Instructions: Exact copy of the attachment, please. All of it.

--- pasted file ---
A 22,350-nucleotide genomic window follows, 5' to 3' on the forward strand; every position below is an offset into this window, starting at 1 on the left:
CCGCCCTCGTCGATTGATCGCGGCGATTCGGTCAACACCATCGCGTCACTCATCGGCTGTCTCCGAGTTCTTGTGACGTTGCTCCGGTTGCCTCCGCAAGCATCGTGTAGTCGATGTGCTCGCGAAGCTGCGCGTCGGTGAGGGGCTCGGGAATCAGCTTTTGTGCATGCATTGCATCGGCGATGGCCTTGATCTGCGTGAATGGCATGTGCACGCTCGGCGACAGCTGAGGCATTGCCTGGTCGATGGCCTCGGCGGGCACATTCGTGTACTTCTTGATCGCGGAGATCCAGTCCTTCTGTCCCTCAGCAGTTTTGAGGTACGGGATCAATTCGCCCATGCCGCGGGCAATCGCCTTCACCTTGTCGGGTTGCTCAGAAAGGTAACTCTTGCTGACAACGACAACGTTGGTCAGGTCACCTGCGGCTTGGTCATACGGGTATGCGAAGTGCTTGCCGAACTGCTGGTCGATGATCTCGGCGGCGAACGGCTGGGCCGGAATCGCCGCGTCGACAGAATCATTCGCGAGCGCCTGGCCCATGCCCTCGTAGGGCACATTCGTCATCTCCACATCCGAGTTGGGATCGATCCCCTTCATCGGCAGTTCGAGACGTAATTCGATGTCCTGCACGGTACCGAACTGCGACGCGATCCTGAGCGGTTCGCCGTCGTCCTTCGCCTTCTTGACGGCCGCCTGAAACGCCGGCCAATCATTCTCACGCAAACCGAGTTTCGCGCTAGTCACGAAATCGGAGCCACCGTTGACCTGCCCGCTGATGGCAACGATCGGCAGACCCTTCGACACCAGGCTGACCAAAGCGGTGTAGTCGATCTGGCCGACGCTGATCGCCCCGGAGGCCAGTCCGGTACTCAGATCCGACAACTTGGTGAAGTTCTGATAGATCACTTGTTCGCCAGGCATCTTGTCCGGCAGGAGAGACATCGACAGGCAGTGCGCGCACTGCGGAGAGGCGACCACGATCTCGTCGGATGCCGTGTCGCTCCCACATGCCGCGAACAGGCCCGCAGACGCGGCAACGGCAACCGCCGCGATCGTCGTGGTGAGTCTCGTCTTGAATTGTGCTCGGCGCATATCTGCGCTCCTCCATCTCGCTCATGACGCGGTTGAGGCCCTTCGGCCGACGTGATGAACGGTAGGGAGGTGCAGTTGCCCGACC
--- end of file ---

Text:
A 22,350-nucleotide genomic window follows, 5' to 3' on the forward strand; every position below is an offset into this window, starting at 1 on the left:
CCGCCCTCGTCGATTGATCGCGGCGATTCGGTCAACACCATCGCGTCACTCATCGGCTGTCTCCGAGTTCTTGTGACGTTGCTCCGGTTGCCTCCGCAAGCATCGTGTAGTCGATGTGCTCGCGAAGCTGCGCGTCGGTGAGGGGCTCGGGAATCAGCTTTTGTGCATGCATTGCATCGGCGATGGCCTTGATCTGCGTGAATGGCATGTGCACGCTCGGCGACAGCTGAGGCATTGCCTGGTCGATGGCCTCGGCGGGCACATTCGTGTACTTCTTGATCGCGGAGATCCAGTCCTTCTGTCCCTCAGCAGTTTTGAGGTACGGGATCAATTCGCCCATGCCGCGGGCAATCGCCTTCACCTTGTCGGGTTGCTCAGAAAGGTAACTCTTGCTGACAACGACAACGTTGGTCAGGTCACCTGCGGCTTGGTCATACGGGTATGCGAAGTGCTTGCCGAACTGCTGGTCGATGATCTCGGCGGCGAACGGCTGGGCCGGAATCGCCGCGTCGACAGAATCATTCGCGAGCGCCTGGCCCATGCCCTCGTAGGGCACATTCGTCATCTCCACATCCGAGTTGGGATCGATCCCCTTCATCGGCAGTTCGAGACGTAATTCGATGTCCTGCACGGTACCGAACTGCGACGCGATCCTGAGCGGTTCGCCGTCGTCCTTCGCCTTCTTGACGGCCGCCTGAAACGCCGGCCAATCATTCTCACGCAAACCGAGTTTCGCGCTAGTCACGAAATCGGAGCCACCGTTGACCTGCCCGCTGATGGCAACGATCGGCAGACCCTTCGACACCAGGCTGACCAAAGCGGTGTAGTCGATCTGGCCGACGCTGATCGCCCCGGAGGCCAGTCCGGTACTCAGATCCGACAACTTGGTGAAGTTCTGATAGATCACTTGTTCGCCAGGCATCTTGTCCGGCAGGAGAGACATCGACAGGCAGTGCGCGCACTGCGGAGAGGCGACCACGATCTCGTCGGATGCCGTGTCGCTCCCACATGCCGCGAACAGGCCCGCAGACGCGGCAACGGCAACCGCCGCGATCGTCGTGGTGAGTCTCGTCTTGAATTGTGCTCGGCGCATATCTGCGCTCCTCCATCTCGCTCATGACGCGGTTGAGGCCCTTCGGCCGACGTGATGAACGGTAGGGAGGTGCAGTTGCCCGACC